The extraordinary story of Vivian Stanshall, lead singer of the Bonzo Dog Doo-Dah Band, true British eccentric.
Charismatic and flamboyant, Vivian Stanshall was a natural frontman for The Bonzo Dog Doo Dah Band. The eccentric group who satirised trad jazz, pop and rock, reached Number five with ‘I’m The Urban Spaceman’ in 1968. A punishing schedule of tours and television followed, including work with the future Monty Python team. The following year, broke and burned out, the Bonzos split up, leaving behind a loyal cult following.
Vivian launched into myriad solo projects in music, film and theatre, giving himself several nervous breakdowns in the process. His comic masterpiece, ‘Sir Henry at Rawlinson End’, was heard in radio, on an album, and then hit the big screen. Vivian wrote the musical ‘Stinkfoot’, was narrator on ‘Tubular Bells’ and provided lyrics for Steve Winwood. In person, he was just as multi-faceted, by turns the erudite artist and the truculent Teddy Boy, breathtakingly rude. A powerful figure, tall, red-haired and never less than extravagant in his fashion, Vivian Stanshall was a hell-raiser of legendary reputation – ably assisted through much of the 1970s by Who drummer Keith Moon. Vivian drove the many who loved him to the limit, struggling with terrible tranquilliser and alcohol dependency. He died at home in a house fire in 1995. The story of his turbulent life is utterly compelling.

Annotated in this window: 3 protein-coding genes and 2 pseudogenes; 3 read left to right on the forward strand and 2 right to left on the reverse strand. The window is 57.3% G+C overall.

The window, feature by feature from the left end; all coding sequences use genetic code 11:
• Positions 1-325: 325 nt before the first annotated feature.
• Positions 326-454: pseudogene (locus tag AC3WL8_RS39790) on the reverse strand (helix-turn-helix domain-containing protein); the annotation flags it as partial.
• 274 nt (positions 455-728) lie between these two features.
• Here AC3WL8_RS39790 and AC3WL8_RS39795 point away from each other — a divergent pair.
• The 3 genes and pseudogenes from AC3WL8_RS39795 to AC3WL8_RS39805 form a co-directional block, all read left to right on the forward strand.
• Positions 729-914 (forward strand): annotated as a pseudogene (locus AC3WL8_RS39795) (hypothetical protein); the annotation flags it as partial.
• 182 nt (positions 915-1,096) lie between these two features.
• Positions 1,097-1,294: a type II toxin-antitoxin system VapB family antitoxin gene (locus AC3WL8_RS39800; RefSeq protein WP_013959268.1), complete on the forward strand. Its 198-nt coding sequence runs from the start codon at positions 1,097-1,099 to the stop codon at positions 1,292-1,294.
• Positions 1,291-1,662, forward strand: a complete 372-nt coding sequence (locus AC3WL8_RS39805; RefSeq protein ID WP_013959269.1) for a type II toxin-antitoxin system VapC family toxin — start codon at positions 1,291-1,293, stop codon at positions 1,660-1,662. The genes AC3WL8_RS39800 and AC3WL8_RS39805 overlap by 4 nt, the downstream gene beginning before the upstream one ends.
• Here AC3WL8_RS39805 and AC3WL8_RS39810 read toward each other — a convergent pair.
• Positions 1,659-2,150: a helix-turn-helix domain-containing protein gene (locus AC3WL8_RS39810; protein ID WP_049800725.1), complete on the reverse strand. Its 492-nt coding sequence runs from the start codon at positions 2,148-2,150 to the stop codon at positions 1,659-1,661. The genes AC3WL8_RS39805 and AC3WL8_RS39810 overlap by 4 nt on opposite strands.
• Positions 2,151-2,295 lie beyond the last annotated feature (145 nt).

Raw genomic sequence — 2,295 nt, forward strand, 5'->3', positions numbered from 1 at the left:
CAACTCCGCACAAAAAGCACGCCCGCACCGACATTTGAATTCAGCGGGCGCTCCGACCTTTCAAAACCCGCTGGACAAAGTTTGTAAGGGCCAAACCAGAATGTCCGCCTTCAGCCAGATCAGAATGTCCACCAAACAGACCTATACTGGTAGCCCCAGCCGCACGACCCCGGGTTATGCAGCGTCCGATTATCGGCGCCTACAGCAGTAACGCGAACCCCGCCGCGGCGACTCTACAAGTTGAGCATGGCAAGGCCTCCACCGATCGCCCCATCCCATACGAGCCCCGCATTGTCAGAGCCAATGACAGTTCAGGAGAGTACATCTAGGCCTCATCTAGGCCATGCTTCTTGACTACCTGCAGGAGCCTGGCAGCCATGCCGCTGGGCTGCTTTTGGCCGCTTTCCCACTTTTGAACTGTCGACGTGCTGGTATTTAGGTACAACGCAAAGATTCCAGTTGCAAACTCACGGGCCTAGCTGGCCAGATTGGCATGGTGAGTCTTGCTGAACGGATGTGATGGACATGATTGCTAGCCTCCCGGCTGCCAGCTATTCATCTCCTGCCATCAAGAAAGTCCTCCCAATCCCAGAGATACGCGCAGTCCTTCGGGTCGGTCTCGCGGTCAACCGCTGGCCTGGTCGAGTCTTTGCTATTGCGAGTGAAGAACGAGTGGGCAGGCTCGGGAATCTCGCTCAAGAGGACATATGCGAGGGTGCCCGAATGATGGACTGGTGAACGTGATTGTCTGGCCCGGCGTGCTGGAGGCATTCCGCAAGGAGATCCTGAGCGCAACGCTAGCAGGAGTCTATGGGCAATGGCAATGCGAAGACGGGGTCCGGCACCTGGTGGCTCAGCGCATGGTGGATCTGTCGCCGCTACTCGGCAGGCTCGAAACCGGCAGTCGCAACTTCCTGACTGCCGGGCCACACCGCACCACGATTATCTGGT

Reviews of Ginger Geezer: The Life of Vivian Stanshall
- On Vivian Stanshall:
- ‘A unique and inspired comic genius.’ Stephen Fry
- ‘The one great comic talent British pop music has produced.’ Observer
- ‘I’m whatever you like, just don’t expect me to join in.’ Vivian Stanshall